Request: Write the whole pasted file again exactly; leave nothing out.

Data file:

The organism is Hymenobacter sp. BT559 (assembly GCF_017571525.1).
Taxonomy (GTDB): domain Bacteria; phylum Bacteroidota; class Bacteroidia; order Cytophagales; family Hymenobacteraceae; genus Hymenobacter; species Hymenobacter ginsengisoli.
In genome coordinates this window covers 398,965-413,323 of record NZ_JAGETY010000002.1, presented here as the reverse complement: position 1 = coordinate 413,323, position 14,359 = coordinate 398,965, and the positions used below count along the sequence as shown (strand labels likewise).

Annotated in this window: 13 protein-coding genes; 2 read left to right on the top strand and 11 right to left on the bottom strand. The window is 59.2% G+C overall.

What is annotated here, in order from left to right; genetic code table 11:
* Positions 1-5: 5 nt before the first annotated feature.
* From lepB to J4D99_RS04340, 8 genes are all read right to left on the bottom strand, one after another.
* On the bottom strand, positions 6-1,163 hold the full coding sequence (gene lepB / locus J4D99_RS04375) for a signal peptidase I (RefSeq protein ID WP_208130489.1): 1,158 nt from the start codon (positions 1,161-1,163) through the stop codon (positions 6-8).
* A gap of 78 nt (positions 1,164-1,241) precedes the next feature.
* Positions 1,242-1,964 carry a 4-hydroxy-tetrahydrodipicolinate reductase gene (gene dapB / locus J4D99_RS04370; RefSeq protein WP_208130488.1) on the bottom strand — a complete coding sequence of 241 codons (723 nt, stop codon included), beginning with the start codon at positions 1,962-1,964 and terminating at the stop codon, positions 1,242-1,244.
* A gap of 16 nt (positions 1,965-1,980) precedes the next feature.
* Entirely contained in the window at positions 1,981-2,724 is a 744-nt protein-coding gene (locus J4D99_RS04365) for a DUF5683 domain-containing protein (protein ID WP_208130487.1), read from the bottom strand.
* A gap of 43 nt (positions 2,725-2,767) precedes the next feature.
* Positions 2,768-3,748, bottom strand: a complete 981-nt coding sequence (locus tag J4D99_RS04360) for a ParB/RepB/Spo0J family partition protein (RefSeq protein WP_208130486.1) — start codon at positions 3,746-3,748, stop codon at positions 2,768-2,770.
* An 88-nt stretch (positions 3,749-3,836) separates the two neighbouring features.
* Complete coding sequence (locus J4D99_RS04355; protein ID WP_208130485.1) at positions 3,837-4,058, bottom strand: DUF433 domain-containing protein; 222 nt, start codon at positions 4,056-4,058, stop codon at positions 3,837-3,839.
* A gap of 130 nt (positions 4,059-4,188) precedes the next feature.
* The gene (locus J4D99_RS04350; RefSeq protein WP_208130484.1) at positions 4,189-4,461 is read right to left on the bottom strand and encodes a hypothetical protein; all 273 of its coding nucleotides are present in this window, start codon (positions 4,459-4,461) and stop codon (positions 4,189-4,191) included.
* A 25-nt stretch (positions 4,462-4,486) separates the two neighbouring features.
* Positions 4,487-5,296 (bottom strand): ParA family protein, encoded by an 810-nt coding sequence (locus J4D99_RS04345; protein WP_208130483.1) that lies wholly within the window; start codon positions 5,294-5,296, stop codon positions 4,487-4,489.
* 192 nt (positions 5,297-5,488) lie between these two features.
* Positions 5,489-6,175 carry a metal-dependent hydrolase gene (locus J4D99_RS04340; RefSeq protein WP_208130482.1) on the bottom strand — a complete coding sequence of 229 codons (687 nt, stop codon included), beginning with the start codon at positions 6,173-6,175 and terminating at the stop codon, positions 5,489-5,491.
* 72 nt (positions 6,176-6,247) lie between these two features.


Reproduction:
The organism is Hymenobacter sp. BT559 (assembly GCF_017571525.1).
Taxonomy (GTDB): domain Bacteria; phylum Bacteroidota; class Bacteroidia; order Cytophagales; family Hymenobacteraceae; genus Hymenobacter; species Hymenobacter ginsengisoli.
In genome coordinates this window covers 398,965-413,323 of record NZ_JAGETY010000002.1, presented here as the reverse complement: position 1 = coordinate 413,323, position 14,359 = coordinate 398,965, and the positions used below count along the sequence as shown (strand labels likewise).

Annotated in this window: 13 protein-coding genes; 2 read left to right on the top strand and 11 right to left on the bottom strand. The window is 59.2% G+C overall.

What is annotated here, in order from left to right; genetic code table 11:
* Positions 1-5: 5 nt before the first annotated feature.
* From lepB to J4D99_RS04340, 8 genes are all read right to left on the bottom strand, one after another.
* On the bottom strand, positions 6-1,163 hold the full coding sequence (gene lepB / locus J4D99_RS04375) for a signal peptidase I (RefSeq protein ID WP_208130489.1): 1,158 nt from the start codon (positions 1,161-1,163) through the stop codon (positions 6-8).
* A gap of 78 nt (positions 1,164-1,241) precedes the next feature.
* Positions 1,242-1,964 carry a 4-hydroxy-tetrahydrodipicolinate reductase gene (gene dapB / locus J4D99_RS04370; RefSeq protein WP_208130488.1) on the bottom strand — a complete coding sequence of 241 codons (723 nt, stop codon included), beginning with the start codon at positions 1,962-1,964 and terminating at the stop codon, positions 1,242-1,244.
* A gap of 16 nt (positions 1,965-1,980) precedes the next feature.
* Entirely contained in the window at positions 1,981-2,724 is a 744-nt protein-coding gene (locus J4D99_RS04365) for a DUF5683 domain-containing protein (protein ID WP_208130487.1), read from the bottom strand.
* A gap of 43 nt (positions 2,725-2,767) precedes the next feature.
* Positions 2,768-3,748, bottom strand: a complete 981-nt coding sequence (locus tag J4D99_RS04360) for a ParB/RepB/Spo0J family partition protein (RefSeq protein WP_208130486.1) — start codon at positions 3,746-3,748, stop codon at positions 2,768-2,770.
* An 88-nt stretch (positions 3,749-3,836) separates the two neighbouring features.
* Complete coding sequence (locus J4D99_RS04355; protein ID WP_208130485.1) at positions 3,837-4,058, bottom strand: DUF433 domain-containing protein; 222 nt, start codon at positions 4,056-4,058, stop codon at positions 3,837-3,839.
* A gap of 130 nt (positions 4,059-4,188) precedes the next feature.
* The gene (locus J4D99_RS04350; RefSeq protein WP_208130484.1) at positions 4,189-4,461 is read right to left on the bottom strand and encodes a hypothetical protein; all 273 of its coding nucleotides are present in this window, start codon (positions 4,459-4,461) and stop codon (positions 4,189-4,191) included.
* A 25-nt stretch (positions 4,462-4,486) separates the two neighbouring features.
* Positions 4,487-5,296 (bottom strand): ParA family protein, encoded by an 810-nt coding sequence (locus J4D99_RS04345; protein WP_208130483.1) that lies wholly within the window; start codon positions 5,294-5,296, stop codon positions 4,487-4,489.
* 192 nt (positions 5,297-5,488) lie between these two features.
* Positions 5,489-6,175 carry a metal-dependent hydrolase gene (locus J4D99_RS04340; RefSeq protein WP_208130482.1) on the bottom strand — a complete coding sequence of 229 codons (687 nt, stop codon included), beginning with the start codon at positions 6,173-6,175 and terminating at the stop codon, positions 5,489-5,491.
* 72 nt (positions 6,176-6,247) lie between these two features.